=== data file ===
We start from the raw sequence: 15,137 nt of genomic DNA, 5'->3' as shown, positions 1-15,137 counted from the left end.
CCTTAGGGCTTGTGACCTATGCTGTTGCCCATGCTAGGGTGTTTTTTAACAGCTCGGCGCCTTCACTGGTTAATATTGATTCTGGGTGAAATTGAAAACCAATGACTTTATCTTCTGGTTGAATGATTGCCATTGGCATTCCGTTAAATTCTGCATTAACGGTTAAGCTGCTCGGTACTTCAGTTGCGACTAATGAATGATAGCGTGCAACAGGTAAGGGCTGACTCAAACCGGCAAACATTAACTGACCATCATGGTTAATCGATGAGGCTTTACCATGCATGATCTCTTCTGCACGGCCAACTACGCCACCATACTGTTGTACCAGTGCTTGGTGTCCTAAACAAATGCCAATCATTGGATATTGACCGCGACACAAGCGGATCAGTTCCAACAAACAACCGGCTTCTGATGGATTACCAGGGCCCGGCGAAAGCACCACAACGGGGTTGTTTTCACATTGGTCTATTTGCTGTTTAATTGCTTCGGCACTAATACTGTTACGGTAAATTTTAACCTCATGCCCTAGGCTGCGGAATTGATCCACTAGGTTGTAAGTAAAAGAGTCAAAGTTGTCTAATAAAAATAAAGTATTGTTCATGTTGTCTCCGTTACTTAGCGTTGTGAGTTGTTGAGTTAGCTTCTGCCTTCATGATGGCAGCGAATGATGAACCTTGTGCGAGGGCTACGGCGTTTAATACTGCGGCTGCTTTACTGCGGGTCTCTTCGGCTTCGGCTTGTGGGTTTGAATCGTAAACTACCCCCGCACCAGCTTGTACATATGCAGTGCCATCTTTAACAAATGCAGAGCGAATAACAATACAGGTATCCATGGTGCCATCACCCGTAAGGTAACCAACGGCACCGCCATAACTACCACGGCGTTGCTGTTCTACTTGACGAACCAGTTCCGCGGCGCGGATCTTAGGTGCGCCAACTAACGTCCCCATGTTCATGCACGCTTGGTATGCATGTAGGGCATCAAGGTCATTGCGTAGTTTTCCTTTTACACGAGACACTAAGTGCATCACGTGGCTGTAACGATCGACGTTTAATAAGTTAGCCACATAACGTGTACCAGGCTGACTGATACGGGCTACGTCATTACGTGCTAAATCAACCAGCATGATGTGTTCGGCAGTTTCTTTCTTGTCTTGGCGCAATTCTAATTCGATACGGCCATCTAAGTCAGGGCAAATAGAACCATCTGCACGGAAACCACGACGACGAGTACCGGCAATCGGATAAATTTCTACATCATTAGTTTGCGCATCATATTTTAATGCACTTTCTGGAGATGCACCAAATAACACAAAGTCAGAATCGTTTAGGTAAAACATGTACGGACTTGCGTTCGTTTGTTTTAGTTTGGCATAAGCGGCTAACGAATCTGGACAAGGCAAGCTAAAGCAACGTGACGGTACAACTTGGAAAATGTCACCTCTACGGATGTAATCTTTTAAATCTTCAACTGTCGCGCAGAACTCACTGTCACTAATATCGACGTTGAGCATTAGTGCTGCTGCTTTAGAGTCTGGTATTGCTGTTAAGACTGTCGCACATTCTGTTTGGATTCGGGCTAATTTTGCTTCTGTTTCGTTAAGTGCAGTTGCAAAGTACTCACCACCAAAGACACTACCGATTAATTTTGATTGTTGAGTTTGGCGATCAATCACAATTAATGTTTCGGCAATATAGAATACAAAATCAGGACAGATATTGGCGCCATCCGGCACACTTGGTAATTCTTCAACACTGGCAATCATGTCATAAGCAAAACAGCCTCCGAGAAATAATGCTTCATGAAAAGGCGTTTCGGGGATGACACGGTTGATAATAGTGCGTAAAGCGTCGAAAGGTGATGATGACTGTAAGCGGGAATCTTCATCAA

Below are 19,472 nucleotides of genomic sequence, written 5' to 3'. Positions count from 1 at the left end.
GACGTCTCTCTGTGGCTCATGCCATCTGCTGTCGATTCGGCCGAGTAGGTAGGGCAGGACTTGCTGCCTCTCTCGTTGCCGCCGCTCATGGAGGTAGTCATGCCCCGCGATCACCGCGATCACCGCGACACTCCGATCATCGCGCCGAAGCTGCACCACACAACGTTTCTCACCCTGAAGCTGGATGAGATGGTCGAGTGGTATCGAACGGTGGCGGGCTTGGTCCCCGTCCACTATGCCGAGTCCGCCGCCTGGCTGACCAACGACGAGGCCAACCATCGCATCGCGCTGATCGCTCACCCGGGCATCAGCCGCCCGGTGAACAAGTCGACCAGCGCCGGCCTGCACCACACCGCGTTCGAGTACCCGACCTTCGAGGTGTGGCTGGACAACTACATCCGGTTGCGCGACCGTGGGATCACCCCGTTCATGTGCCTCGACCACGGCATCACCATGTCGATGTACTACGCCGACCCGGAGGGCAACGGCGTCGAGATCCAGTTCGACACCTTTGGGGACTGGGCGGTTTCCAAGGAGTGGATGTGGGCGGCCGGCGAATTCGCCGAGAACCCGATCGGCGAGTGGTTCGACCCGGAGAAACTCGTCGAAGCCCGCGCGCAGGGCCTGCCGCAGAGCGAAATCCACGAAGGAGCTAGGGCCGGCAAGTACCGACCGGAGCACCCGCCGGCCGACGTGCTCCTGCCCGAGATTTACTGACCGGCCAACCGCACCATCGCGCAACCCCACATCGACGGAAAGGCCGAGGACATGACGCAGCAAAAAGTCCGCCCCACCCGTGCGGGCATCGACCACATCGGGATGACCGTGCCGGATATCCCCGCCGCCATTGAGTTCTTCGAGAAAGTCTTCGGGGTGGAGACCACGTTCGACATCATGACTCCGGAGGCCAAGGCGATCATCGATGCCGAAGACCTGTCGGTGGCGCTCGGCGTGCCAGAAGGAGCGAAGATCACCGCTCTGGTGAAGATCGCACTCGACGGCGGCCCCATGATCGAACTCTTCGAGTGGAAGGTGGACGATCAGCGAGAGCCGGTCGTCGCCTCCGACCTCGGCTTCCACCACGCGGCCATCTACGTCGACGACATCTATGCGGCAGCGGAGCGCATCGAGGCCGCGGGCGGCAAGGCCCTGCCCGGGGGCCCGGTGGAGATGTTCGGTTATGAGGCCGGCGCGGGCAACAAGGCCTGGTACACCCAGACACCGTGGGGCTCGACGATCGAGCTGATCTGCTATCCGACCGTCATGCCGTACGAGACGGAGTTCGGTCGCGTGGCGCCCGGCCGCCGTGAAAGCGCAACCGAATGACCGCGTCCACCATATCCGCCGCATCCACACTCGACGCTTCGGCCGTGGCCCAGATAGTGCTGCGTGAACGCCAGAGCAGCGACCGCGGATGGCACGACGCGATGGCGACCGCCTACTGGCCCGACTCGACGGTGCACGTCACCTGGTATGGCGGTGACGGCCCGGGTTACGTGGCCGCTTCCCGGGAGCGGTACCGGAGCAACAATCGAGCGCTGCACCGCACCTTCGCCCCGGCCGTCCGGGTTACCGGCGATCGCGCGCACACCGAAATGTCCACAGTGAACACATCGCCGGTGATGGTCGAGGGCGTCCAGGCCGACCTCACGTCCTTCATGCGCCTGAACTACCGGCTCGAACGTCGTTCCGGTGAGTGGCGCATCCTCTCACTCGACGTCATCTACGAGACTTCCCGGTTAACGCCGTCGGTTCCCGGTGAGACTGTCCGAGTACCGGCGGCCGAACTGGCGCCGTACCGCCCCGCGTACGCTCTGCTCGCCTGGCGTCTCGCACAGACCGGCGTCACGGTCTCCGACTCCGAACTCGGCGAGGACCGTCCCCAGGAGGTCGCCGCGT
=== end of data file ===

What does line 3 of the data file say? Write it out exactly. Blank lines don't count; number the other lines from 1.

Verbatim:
Below are 19,472 nucleotides of genomic sequence, written 5' to 3'. Positions count from 1 at the left end.